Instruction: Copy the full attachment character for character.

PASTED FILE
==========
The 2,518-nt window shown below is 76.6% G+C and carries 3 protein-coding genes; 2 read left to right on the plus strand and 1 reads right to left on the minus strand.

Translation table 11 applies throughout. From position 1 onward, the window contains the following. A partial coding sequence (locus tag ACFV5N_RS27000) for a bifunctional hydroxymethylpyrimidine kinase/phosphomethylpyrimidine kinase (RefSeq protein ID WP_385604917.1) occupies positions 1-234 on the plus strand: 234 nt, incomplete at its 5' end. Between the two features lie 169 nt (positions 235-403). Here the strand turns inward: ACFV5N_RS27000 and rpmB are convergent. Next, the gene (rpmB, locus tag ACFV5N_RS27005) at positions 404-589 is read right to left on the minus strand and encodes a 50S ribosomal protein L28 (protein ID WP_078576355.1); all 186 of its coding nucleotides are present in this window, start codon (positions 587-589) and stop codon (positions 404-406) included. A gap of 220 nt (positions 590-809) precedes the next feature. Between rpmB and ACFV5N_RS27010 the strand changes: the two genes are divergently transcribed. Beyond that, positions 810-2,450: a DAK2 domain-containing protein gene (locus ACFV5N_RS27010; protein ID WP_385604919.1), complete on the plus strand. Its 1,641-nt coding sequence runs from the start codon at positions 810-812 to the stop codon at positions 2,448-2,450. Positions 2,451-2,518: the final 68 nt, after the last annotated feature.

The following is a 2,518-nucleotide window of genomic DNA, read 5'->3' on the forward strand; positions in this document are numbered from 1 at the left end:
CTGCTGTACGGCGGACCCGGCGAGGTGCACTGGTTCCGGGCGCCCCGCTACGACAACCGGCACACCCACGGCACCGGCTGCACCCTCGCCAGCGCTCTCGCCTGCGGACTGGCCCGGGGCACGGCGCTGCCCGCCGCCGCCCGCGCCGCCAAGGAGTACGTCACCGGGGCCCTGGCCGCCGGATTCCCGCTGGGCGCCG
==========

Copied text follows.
The 2,518-nt window shown below is 76.6% G+C and carries 3 protein-coding genes; 2 read left to right on the plus strand and 1 reads right to left on the minus strand.

Translation table 11 applies throughout. From position 1 onward, the window contains the following. A partial coding sequence (locus tag ACFV5N_RS27000) for a bifunctional hydroxymethylpyrimidine kinase/phosphomethylpyrimidine kinase (RefSeq protein ID WP_385604917.1) occupies positions 1-234 on the plus strand: 234 nt, incomplete at its 5' end. Between the two features lie 169 nt (positions 235-403). Here the strand turns inward: ACFV5N_RS27000 and rpmB are convergent. Next, the gene (rpmB, locus tag ACFV5N_RS27005) at positions 404-589 is read right to left on the minus strand and encodes a 50S ribosomal protein L28 (protein ID WP_078576355.1); all 186 of its coding nucleotides are present in this window, start codon (positions 587-589) and stop codon (positions 404-406) included. A gap of 220 nt (positions 590-809) precedes the next feature. Between rpmB and ACFV5N_RS27010 the strand changes: the two genes are divergently transcribed. Beyond that, positions 810-2,450: a DAK2 domain-containing protein gene (locus ACFV5N_RS27010; protein ID WP_385604919.1), complete on the plus strand. Its 1,641-nt coding sequence runs from the start codon at positions 810-812 to the stop codon at positions 2,448-2,450. Positions 2,451-2,518: the final 68 nt, after the last annotated feature.

The following is a 2,518-nucleotide window of genomic DNA, read 5'->3' on the forward strand; positions in this document are numbered from 1 at the left end:
CTGCTGTACGGCGGACCCGGCGAGGTGCACTGGTTCCGGGCGCCCCGCTACGACAACCGGCACACCCACGGCACCGGCTGCACCCTCGCCAGCGCTCTCGCCTGCGGACTGGCCCGGGGCACGGCGCTGCCCGCCGCCGCCCGCGCCGCCAAGGAGTACGTCACCGGGGCCCTGGCCGCCGGATTCCCGCTGGGCGCCG